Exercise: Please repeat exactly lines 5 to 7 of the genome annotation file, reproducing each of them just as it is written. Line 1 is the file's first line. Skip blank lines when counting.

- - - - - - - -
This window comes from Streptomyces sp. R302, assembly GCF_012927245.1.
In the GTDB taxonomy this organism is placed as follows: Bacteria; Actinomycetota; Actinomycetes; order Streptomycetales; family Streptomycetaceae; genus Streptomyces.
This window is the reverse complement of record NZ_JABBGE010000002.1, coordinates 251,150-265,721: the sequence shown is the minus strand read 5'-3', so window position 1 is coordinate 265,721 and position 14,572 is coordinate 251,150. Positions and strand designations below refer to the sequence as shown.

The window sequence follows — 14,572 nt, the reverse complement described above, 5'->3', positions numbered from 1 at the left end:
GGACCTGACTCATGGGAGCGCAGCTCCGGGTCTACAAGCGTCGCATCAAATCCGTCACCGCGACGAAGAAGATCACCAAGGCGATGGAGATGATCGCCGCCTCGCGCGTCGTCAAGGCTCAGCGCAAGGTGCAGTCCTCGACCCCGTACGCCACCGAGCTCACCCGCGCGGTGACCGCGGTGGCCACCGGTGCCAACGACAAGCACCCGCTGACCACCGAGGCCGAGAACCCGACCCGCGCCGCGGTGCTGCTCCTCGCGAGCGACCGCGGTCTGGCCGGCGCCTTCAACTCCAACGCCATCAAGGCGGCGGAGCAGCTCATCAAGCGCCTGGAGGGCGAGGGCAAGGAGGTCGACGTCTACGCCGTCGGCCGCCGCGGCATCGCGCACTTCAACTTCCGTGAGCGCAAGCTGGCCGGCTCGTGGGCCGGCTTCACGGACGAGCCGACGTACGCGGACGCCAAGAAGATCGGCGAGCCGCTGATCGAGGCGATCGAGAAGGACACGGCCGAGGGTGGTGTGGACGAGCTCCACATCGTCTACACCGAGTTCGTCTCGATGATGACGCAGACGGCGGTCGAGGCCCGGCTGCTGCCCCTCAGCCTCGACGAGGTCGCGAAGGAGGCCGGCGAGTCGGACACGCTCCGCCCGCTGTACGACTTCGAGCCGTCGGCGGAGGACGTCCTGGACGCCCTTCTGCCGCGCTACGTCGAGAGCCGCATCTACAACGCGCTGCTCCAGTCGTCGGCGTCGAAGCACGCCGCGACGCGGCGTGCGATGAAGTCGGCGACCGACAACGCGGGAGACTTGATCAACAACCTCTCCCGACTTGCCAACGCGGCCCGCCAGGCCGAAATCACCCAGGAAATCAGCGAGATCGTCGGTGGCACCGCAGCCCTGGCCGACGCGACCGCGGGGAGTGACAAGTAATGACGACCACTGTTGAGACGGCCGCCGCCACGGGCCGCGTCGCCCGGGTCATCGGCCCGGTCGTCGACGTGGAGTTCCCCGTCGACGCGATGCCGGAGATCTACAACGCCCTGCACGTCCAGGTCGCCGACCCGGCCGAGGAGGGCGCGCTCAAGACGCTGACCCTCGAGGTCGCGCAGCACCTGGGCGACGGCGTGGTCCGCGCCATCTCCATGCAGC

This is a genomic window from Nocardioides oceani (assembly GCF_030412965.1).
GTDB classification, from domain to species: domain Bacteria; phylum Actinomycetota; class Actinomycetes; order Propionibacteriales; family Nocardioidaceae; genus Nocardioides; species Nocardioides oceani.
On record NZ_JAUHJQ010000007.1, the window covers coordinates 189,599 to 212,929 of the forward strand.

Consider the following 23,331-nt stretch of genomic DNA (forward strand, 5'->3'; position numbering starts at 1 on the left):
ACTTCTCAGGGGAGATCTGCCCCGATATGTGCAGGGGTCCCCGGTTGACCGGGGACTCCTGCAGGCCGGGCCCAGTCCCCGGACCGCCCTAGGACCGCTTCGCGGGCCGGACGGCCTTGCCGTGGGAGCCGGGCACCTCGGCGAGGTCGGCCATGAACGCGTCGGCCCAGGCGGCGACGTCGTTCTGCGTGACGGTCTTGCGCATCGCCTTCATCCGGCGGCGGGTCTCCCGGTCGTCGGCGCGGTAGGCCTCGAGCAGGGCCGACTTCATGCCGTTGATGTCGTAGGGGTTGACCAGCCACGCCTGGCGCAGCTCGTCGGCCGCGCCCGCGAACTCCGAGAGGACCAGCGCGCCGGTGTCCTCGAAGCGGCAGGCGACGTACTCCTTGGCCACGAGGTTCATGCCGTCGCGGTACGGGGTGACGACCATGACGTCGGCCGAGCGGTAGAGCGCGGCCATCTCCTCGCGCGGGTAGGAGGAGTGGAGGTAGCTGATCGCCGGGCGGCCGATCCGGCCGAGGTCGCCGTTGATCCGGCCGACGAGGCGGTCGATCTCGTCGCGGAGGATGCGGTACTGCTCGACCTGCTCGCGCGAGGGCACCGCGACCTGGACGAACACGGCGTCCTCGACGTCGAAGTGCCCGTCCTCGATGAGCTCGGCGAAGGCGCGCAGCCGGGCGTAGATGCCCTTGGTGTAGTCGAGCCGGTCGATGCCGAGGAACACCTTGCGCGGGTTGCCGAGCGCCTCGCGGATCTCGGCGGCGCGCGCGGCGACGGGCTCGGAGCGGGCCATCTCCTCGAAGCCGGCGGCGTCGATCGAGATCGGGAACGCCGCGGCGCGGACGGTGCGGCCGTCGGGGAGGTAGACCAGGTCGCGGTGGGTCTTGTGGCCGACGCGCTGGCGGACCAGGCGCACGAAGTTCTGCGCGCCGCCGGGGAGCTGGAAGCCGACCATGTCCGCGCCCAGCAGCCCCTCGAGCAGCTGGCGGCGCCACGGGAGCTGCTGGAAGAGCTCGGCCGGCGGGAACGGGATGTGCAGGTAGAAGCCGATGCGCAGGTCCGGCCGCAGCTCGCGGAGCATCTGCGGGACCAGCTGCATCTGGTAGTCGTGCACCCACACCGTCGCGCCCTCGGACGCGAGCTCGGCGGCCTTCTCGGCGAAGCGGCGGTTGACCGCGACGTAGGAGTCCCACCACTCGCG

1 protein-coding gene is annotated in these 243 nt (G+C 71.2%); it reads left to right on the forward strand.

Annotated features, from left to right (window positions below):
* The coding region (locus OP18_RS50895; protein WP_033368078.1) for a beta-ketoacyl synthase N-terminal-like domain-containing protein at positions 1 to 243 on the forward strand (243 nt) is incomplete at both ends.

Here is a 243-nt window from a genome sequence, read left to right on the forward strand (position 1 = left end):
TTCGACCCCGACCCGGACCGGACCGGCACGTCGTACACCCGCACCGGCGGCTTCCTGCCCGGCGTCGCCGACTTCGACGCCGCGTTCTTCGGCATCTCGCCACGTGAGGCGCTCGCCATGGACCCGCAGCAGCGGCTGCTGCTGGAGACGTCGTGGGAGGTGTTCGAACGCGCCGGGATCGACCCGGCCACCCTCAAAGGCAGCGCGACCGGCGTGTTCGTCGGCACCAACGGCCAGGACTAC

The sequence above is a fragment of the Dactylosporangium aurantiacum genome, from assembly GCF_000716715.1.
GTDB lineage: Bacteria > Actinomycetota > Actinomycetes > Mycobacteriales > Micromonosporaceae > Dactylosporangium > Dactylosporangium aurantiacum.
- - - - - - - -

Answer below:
GGACCTGACTCATGGGAGCGCAGCTCCGGGTCTACAAGCGTCGCATCAAATCCGTCACCGCGACGAAGAAGATCACCAAGGCGATGGAGATGATCGCCGCCTCGCGCGTCGTCAAGGCTCAGCGCAAGGTGCAGTCCTCGACCCCGTACGCCACCGAGCTCACCCGCGCGGTGACCGCGGTGGCCACCGGTGCCAACGACAAGCACCCGCTGACCACCGAGGCCGAGAACCCGACCCGCGCCGCGGTGCTGCTCCTCGCGAGCGACCGCGGTCTGGCCGGCGCCTTCAACTCCAACGCCATCAAGGCGGCGGAGCAGCTCATCAAGCGCCTGGAGGGCGAGGGCAAGGAGGTCGACGTCTACGCCGTCGGCCGCCGCGGCATCGCGCACTTCAACTTCCGTGAGCGCAAGCTGGCCGGCTCGTGGGCCGGCTTCACGGACGAGCCGACGTACGCGGACGCCAAGAAGATCGGCGAGCCGCTGATCGAGGCGATCGAGAAGGACACGGCCGAGGGTGGTGTGGACGAGCTCCACATCGTCTACACCGAGTTCGTCTCGATGATGACGCAGACGGCGGTCGAGGCCCGGCTGCTGCCCCTCAGCCTCGACGAGGTCGCGAAGGAGGCCGGCGAGTCGGACACGCTCCGCCCGCTGTACGACTTCGAGCCGTCGGCGGAGGACGTCCTGGACGCCCTTCTGCCGCGCTACGTCGAGAGCCGCATCTACAACGCGCTGCTCCAGTCGTCGGCGTCGAAGCACGCCGCGACGCGGCGTGCGATGAAGTCGGCGACCGACAACGCGGGAGACTTGATCAACAACCTCTCCCGACTTGCCAACGCGGCCCGCCAGGCCGAAATCACCCAGGAAATCAGCGAGATCGTCGGTGGCACCGCAGCCCTGGCCGACGCGACCGCGGGGAGTGACAAGTAATGACGACCACTGTTGAGACGGCCGCCGCCACGGGCCGCGTCGCCCGGGTCATCGGCCCGGTCGTCGACGTGGAGTTCCCCGTCGACGCGATGCCGGAGATCTACAACGCCCTGCACGTCCAGGTCGCCGACCCGGCCGAGGAGGGCGCGCTCAAGACGCTGACCCTCGAGGTCGCGCAGCACCTGGGCGACGGCGTGGTCCGCGCCATCTCCATGCAGC

This is a genomic window from Nocardioides oceani (assembly GCF_030412965.1).
GTDB classification, from domain to species: domain Bacteria; phylum Actinomycetota; class Actinomycetes; order Propionibacteriales; family Nocardioidaceae; genus Nocardioides; species Nocardioides oceani.